The two White South African landowners captured in a video forcing a Black man in to a wooden coffin have been arrested and are set to appear in court Wednesday, according to the BBC.
The two appeared in a 20-second-long video last month, forcing a seemingly frightened Black man, who has been identified as Victor Rethabile Mlotshwa, inside a coffin and threatening to put a snake inside and set it on fire.
The disturbing video went viral on social media, causing widespread outrage not just in South Africa but around the world, with many people calling for the arrest of the two culprits.
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The duo is now expected to appear in the Middleburg Magistrate Court in South Africa to answer to charges of kidnapping and assault with intent to cause grievous bodily harm.
Black Oppression & Humiliation
Although it is still not clear what led the two suspected landowners to allegedly assault Mlotshwa, many South Africans have condemned the act, describing it as Black oppression.
South Africa’s opposition party Economic Freedom Fighters (EFF), for example, castigated the two culprits for what it said was racial discrimination.
“This humiliation can be based on nothing else but his Blackness, which means it is in actual fact a humiliation of Black people as a whole,” EFF said.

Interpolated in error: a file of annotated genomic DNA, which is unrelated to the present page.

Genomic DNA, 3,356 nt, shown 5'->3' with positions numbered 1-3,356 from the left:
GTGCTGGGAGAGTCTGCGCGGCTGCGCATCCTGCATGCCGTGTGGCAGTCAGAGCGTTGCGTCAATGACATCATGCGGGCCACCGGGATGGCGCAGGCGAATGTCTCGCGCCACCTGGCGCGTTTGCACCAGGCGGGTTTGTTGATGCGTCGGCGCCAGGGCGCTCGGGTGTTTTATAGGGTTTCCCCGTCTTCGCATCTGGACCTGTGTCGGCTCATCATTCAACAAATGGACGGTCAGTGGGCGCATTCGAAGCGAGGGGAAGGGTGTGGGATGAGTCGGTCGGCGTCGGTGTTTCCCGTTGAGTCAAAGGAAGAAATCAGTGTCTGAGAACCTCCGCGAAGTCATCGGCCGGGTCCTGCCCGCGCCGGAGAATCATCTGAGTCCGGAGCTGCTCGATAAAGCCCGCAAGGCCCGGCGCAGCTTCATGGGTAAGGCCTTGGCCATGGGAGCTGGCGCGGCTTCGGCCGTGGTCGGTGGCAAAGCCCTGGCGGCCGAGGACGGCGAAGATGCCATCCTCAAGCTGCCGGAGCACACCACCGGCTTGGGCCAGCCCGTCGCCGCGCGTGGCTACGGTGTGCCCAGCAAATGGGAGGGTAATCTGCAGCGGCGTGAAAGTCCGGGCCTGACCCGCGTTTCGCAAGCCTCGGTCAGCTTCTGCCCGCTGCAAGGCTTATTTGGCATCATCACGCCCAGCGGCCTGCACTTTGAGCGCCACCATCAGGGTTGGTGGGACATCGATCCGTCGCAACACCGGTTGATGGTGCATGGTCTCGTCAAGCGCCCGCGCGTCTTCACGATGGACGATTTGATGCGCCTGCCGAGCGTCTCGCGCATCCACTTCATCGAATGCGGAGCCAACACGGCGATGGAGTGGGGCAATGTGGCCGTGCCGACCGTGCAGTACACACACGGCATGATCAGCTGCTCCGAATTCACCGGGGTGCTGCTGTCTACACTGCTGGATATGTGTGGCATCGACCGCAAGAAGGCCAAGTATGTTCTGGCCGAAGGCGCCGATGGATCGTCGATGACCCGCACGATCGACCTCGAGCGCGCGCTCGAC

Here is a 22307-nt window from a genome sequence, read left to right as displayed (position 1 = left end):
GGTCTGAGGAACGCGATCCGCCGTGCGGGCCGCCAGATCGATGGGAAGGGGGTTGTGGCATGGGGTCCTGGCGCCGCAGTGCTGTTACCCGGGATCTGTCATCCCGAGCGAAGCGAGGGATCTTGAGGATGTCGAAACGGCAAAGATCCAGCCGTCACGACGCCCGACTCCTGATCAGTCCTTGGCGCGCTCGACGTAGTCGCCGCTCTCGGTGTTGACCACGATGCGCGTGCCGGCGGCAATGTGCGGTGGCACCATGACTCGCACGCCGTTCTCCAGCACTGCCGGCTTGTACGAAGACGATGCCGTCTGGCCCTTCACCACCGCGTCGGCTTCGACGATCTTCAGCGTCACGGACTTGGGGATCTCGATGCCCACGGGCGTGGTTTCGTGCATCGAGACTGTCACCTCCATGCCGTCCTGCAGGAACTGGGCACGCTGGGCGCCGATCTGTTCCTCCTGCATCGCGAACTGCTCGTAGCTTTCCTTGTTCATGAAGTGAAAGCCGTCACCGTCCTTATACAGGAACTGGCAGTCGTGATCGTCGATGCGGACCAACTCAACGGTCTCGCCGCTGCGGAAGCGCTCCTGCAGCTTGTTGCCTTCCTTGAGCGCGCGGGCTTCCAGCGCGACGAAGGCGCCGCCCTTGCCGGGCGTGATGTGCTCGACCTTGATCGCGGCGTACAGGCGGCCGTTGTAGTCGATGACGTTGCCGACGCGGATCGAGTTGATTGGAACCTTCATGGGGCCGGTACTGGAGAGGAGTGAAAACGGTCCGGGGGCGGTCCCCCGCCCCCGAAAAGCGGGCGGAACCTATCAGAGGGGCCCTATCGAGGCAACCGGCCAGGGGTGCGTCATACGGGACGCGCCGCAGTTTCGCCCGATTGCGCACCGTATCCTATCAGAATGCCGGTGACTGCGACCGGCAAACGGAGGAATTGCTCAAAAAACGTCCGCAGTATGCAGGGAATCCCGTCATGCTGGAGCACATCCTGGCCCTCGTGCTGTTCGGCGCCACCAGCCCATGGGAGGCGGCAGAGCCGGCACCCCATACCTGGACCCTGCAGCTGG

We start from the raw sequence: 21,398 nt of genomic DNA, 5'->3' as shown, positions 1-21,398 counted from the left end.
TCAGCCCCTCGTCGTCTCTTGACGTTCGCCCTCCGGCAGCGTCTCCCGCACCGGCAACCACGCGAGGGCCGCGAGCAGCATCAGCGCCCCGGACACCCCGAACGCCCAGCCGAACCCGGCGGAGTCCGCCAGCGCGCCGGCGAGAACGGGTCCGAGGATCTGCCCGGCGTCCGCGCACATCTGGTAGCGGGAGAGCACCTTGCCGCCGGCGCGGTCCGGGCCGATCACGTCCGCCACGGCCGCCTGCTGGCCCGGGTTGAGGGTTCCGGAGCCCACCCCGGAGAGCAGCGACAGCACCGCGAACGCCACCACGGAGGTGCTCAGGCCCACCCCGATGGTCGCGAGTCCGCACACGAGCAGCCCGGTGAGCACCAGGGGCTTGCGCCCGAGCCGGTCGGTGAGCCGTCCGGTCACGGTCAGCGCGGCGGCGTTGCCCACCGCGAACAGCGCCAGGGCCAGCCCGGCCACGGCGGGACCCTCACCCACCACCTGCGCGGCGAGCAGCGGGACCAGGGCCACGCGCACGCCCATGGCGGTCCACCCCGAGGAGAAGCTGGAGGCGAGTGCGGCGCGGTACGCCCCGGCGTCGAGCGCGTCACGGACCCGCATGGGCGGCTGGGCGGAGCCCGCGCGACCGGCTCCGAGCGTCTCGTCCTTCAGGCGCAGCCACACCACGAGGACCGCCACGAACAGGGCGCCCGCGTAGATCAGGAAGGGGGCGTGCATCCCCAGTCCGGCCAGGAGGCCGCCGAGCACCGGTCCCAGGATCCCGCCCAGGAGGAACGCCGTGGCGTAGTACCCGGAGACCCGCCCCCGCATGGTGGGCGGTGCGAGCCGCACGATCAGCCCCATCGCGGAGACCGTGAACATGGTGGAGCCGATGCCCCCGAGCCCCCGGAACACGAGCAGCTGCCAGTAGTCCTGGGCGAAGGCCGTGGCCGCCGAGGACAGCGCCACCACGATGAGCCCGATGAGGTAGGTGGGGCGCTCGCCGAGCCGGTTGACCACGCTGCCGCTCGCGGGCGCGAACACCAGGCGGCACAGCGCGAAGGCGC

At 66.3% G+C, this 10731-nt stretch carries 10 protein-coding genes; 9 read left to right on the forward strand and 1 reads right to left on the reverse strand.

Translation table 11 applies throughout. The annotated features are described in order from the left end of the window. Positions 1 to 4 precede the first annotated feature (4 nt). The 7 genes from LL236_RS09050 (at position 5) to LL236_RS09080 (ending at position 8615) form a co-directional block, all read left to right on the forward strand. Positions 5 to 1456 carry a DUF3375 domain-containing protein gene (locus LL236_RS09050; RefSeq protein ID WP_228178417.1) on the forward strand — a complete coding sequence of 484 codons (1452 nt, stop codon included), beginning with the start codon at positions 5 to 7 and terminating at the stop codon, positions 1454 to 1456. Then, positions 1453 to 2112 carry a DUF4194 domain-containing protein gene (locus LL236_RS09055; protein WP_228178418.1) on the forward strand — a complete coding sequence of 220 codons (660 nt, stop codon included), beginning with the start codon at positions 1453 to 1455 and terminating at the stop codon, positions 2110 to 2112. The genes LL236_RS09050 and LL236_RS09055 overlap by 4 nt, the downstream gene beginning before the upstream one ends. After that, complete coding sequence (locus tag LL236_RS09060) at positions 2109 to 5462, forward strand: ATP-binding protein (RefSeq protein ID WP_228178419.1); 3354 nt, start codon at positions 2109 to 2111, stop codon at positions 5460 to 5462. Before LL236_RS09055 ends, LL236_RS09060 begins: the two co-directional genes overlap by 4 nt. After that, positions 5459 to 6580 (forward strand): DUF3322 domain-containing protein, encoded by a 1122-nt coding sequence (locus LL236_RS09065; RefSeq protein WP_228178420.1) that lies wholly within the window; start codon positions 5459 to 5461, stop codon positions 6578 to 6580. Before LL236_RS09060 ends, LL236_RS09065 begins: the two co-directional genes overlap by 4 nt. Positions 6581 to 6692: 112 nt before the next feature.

The eNCA reported that the disturbing incident happened at JM De Beer Boerdery next to Komati Power Station, which is near to Middelburg in Mpumalanga, South Africa.
There is still no information about the whereabouts or the fate of the victim.
More than two decades since the end of Apartheid in South Africa and racism is still very much alive in the country, with numerous cases of racial discrimination being reported every day.
Currently, there is an ongoing court case involving a White South African woman who is accused of using the infamously racist word “kaffir” against Black South African police officers who had responded to her distress call after thugs broke in to her car at a shopping mall.
South Africa has also been in the news for cases of slavery, which is reportedly common in the vineyards, most of which are owned by White farmers.
There are also reports of White South Africans being murdered by Black natives who claim they are the rightful owners of land currently owned by Whites.